Different types of Service Dogs and Different breeds that are used


The Yorkie above is a Hearing dog, and they will either jump on the person with the disability or hit them in the hand with their nose to notify the person of a door bell, telephone, smoke alarm, or gas detector.  They are sometimes trained to notify of another person entering into the room, or if the person is driving of a fire engine or ambulance approaching.


The dog above is a labadoodle or goldendoodle that is trained as a mobility dog.   These dogs can brace so a person can balance to pull themselves up, go get help, take clothing out of a dryers, front loading washer or if tall enough a top loading washer.  They also can open a refrigerator and get items for persons with disabilities.  There are many things that they can be trained to do.

Dog Breeds & Behaviour-http://www.assistancedogsinternational.org/faq-category/dog-breeds-behaviour/#what-breeds-of-dogs-make-good-service-dogs

What breeds of dogs make good Service Dogs?

A lot of assistance dog programs use Golden Retrievers and Labradors. They have many of the characteristics that make for a good service dog. However, there are examples of many other breeds that have been successfully trained as service dogs. Although the needs of the person may determine the ideal size of the dog, the work they do generally requires a dog to be a reasonable size. Small dogs will struggle to pick up and present objects in a suitable way, large dogs are hard to put under a table in a restaurant or out of the way on a bus or plane. A good service dog is not protective, is people orientated, not overly active, confident but not dominant or submissive. Service dogs should not require complex grooming as this could be a problem for their owner.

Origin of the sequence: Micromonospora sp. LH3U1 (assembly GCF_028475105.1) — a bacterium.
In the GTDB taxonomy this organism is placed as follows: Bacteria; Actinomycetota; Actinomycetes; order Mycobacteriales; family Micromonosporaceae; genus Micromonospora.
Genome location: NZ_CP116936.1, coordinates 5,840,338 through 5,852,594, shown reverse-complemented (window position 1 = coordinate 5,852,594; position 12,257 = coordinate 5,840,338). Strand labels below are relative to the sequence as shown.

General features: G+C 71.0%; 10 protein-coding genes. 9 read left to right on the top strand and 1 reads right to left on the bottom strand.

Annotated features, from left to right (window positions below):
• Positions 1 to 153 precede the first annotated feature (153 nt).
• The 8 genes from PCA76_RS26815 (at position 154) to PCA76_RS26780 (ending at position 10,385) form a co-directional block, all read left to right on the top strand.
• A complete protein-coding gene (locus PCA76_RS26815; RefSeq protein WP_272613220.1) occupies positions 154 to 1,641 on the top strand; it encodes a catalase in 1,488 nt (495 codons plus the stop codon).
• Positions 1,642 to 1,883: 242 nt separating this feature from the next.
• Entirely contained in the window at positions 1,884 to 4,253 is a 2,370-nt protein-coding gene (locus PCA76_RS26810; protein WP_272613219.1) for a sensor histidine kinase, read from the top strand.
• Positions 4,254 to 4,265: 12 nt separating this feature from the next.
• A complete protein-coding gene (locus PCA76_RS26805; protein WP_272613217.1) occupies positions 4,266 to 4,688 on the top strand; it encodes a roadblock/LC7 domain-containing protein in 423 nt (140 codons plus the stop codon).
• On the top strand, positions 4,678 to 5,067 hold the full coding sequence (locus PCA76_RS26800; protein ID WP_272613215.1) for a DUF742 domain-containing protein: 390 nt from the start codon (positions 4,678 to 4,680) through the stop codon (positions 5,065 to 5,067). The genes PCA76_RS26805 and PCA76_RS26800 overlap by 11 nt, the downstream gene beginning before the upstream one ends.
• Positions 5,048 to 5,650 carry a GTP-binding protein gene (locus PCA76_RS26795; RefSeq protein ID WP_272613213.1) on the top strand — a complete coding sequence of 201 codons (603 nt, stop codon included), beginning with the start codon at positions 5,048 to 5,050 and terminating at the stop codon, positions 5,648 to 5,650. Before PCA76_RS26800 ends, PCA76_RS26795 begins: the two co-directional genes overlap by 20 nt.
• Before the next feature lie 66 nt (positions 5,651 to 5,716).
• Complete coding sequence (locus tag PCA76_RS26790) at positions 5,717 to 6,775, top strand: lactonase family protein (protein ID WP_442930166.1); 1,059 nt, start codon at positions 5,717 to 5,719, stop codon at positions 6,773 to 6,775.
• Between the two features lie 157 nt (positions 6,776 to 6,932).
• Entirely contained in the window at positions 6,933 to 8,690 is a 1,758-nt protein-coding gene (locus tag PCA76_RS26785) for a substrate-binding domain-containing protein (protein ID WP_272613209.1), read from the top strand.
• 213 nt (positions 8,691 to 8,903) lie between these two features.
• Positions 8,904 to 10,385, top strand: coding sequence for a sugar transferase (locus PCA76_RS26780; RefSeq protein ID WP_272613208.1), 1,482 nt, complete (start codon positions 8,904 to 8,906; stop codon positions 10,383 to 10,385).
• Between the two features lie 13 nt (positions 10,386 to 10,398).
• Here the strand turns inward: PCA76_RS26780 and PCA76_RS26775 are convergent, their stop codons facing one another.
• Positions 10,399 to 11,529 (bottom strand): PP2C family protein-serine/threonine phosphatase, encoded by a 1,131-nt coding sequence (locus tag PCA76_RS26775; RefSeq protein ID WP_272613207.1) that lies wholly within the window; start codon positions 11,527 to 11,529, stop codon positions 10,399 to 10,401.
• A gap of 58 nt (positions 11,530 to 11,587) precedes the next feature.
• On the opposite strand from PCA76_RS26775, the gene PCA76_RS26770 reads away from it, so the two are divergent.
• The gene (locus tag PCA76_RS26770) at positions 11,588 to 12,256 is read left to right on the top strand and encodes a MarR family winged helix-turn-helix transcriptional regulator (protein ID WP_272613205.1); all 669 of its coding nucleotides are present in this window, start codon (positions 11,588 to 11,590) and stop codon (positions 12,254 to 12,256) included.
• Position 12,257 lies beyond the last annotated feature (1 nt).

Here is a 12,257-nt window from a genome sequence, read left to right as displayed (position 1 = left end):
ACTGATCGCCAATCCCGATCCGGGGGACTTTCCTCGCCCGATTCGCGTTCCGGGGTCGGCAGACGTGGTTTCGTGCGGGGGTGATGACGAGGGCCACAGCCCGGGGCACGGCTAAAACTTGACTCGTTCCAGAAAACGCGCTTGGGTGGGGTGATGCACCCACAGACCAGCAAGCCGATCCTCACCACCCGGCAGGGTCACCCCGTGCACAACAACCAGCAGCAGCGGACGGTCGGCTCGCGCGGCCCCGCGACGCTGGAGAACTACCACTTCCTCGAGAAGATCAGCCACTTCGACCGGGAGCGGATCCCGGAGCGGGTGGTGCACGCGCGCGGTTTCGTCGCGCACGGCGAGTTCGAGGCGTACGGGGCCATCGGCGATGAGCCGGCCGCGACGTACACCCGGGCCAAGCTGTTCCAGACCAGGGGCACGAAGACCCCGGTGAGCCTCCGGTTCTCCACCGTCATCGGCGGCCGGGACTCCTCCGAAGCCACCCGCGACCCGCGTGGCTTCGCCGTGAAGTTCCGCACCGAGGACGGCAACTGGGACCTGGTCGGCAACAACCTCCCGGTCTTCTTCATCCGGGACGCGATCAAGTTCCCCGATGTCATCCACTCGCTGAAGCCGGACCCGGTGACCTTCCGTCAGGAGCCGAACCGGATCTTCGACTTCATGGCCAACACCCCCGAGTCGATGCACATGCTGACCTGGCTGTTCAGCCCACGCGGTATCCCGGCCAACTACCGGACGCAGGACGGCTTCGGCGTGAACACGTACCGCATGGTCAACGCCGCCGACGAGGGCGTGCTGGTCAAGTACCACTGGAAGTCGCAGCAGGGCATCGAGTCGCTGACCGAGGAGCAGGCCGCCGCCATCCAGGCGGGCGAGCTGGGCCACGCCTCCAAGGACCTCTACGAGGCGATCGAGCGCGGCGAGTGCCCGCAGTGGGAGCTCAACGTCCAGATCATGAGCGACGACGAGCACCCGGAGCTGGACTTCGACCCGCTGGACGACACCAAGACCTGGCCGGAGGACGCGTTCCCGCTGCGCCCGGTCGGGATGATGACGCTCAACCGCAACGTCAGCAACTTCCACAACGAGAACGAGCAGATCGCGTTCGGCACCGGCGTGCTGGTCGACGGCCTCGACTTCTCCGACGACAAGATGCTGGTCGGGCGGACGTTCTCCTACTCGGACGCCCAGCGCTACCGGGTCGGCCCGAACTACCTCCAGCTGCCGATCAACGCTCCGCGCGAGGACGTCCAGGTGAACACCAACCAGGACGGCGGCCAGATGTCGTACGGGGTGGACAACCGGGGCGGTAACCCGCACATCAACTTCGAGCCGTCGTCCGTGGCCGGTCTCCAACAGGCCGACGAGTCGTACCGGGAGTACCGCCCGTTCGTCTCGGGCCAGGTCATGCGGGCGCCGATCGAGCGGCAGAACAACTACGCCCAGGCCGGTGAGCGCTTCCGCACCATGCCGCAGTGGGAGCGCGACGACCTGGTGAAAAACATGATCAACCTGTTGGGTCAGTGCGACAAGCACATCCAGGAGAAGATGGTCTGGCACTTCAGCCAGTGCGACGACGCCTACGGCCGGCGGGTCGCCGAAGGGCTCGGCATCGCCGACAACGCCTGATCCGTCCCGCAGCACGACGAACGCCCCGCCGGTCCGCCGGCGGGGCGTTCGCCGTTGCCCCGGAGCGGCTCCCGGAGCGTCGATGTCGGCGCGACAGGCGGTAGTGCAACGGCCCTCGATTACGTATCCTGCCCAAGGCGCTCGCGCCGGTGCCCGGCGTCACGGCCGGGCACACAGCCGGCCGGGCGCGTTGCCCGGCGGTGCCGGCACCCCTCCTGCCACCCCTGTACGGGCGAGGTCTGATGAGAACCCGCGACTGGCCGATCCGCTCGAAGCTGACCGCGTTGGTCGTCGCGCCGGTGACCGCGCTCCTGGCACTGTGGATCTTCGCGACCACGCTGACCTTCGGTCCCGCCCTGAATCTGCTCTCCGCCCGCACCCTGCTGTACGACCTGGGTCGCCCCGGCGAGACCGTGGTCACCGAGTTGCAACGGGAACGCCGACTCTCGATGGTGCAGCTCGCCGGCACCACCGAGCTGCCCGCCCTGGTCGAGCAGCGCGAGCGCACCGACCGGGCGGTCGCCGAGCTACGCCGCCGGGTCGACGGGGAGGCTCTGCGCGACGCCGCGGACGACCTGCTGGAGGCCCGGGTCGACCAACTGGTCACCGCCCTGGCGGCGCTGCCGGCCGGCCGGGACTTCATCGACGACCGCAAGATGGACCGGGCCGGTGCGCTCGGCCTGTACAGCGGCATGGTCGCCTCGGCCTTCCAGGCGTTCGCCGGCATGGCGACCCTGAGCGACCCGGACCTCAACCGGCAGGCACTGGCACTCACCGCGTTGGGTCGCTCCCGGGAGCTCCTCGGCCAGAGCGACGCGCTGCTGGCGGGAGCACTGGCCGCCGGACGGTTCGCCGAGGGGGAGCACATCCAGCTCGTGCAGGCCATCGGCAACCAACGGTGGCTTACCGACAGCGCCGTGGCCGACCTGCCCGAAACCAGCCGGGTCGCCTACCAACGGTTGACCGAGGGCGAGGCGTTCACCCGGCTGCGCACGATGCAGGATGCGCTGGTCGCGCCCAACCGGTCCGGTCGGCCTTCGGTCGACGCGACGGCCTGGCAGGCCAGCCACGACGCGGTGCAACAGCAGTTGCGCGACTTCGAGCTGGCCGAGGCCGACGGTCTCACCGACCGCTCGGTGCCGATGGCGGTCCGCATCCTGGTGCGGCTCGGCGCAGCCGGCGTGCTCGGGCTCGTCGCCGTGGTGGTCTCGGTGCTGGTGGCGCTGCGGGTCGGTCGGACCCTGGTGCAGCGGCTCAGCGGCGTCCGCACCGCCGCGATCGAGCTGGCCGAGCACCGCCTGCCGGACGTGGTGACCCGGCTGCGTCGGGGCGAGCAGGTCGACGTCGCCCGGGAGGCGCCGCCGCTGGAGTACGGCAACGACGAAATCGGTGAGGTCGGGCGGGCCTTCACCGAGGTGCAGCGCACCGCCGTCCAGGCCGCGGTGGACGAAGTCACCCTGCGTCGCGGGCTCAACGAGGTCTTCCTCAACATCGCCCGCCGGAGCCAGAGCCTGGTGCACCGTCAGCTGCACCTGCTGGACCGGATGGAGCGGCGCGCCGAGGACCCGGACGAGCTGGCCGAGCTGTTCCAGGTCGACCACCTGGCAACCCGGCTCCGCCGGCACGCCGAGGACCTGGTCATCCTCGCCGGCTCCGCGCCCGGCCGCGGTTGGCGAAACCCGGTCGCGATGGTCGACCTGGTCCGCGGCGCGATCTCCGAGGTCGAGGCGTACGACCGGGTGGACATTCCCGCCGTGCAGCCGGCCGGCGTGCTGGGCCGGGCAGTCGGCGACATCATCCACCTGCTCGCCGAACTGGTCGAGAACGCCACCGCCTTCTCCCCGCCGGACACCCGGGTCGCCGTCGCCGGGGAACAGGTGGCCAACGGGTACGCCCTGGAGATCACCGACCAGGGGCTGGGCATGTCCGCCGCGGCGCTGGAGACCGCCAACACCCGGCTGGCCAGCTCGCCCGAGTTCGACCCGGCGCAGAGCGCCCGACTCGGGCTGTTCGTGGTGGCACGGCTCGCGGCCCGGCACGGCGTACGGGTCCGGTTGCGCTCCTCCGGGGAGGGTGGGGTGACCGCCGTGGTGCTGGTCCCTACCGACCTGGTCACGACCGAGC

What breeds make good Hearing Dogs?

Historically, many hearing dog programs have acquired their dogs from shelters, as well as from known breeders. As a result, many of the dogs used are mixed breeds. They come in all different sizes, shapes, and colors. The great majority of Hearing Dog applicants request small to medium sized dogs, so most Hearing Dogs are Sheltie size or smaller. In addition to size, personality and temperament are important for a Hearing Dog. They must be energetic, ready to work in an instant when a sound occurs. They must be friendly and people oriented. Because of these requirements, a lot of Terrier mixes are used along with various combinations of Poodles, Cockers, Llasa Apsos, Shih Tzus,Chihuahuas.

Why shouldn’t an Assistance Dog be protective?

An Assistance Dogs job is to make a disabled individual more able, not to protect them. The dog’s presence is a natural deterrent. Because disabled people take their Assistance Dogs into public places and many are not able to physically restrain their dogs, the Assistance Dog must be safe for the public. Many dogs, especially working breeds, will sense their owner’s disability and their vulnerability. These dogs can learn on their own to protect at inappropriate times. This can be compounded by an individual who doesn’t recognize that they are unconsciously encouraging this behavior.

How long does it take to train a Service Dog?

There is no exact set time for training an adult service dog once they have completed their early socialization, but service dog programs will have very clear training plans for every dog. In general, adult dogs will undergo specific training (obedience, task work etc) for 1-2 hours a day for a period of around 6 months before they are matched with their future owner.

I think it would be cool to be able to take my dog out in public. How do I do this?

Remember, that no dog has access rights – only people have access rights. In most countries and states, people with disabilities who are partnered with an assistance dog have the legal right to take their assistance dogs into public places normally prohibited to pet dogs. In some countries, the law give public access rights to assistance dogs when they are accompanied by an assistance dog trainer.


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